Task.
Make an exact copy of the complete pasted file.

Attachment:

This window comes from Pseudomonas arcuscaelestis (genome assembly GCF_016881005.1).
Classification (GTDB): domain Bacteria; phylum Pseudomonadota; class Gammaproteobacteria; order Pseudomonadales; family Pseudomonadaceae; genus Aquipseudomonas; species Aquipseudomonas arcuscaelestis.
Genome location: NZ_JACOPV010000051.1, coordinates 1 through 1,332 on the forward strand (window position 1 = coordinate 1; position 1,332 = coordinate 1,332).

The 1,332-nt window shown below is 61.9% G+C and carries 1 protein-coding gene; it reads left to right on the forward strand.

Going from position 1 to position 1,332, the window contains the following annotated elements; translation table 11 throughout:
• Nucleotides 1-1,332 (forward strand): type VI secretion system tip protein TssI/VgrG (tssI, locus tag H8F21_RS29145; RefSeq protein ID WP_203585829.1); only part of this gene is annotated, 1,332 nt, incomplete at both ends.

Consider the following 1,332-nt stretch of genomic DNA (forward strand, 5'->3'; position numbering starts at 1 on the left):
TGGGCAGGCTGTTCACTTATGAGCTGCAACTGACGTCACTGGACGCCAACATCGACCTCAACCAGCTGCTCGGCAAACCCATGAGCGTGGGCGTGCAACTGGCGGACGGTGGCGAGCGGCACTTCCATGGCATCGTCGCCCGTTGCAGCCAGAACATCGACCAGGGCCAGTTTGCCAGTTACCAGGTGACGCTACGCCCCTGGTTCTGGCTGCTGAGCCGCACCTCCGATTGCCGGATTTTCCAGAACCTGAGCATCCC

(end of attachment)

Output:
This window comes from Pseudomonas arcuscaelestis (genome assembly GCF_016881005.1).
Classification (GTDB): domain Bacteria; phylum Pseudomonadota; class Gammaproteobacteria; order Pseudomonadales; family Pseudomonadaceae; genus Aquipseudomonas; species Aquipseudomonas arcuscaelestis.
Genome location: NZ_JACOPV010000051.1, coordinates 1 through 1,332 on the forward strand (window position 1 = coordinate 1; position 1,332 = coordinate 1,332).

The 1,332-nt window shown below is 61.9% G+C and carries 1 protein-coding gene; it reads left to right on the forward strand.

Going from position 1 to position 1,332, the window contains the following annotated elements; translation table 11 throughout:
• Nucleotides 1-1,332 (forward strand): type VI secretion system tip protein TssI/VgrG (tssI, locus tag H8F21_RS29145; RefSeq protein ID WP_203585829.1); only part of this gene is annotated, 1,332 nt, incomplete at both ends.

Consider the following 1,332-nt stretch of genomic DNA (forward strand, 5'->3'; position numbering starts at 1 on the left):
TGGGCAGGCTGTTCACTTATGAGCTGCAACTGACGTCACTGGACGCCAACATCGACCTCAACCAGCTGCTCGGCAAACCCATGAGCGTGGGCGTGCAACTGGCGGACGGTGGCGAGCGGCACTTCCATGGCATCGTCGCCCGTTGCAGCCAGAACATCGACCAGGGCCAGTTTGCCAGTTACCAGGTGACGCTACGCCCCTGGTTCTGGCTGCTGAGCCGCACCTCCGATTGCCGGATTTTCCAGAACCTGAGCATCCC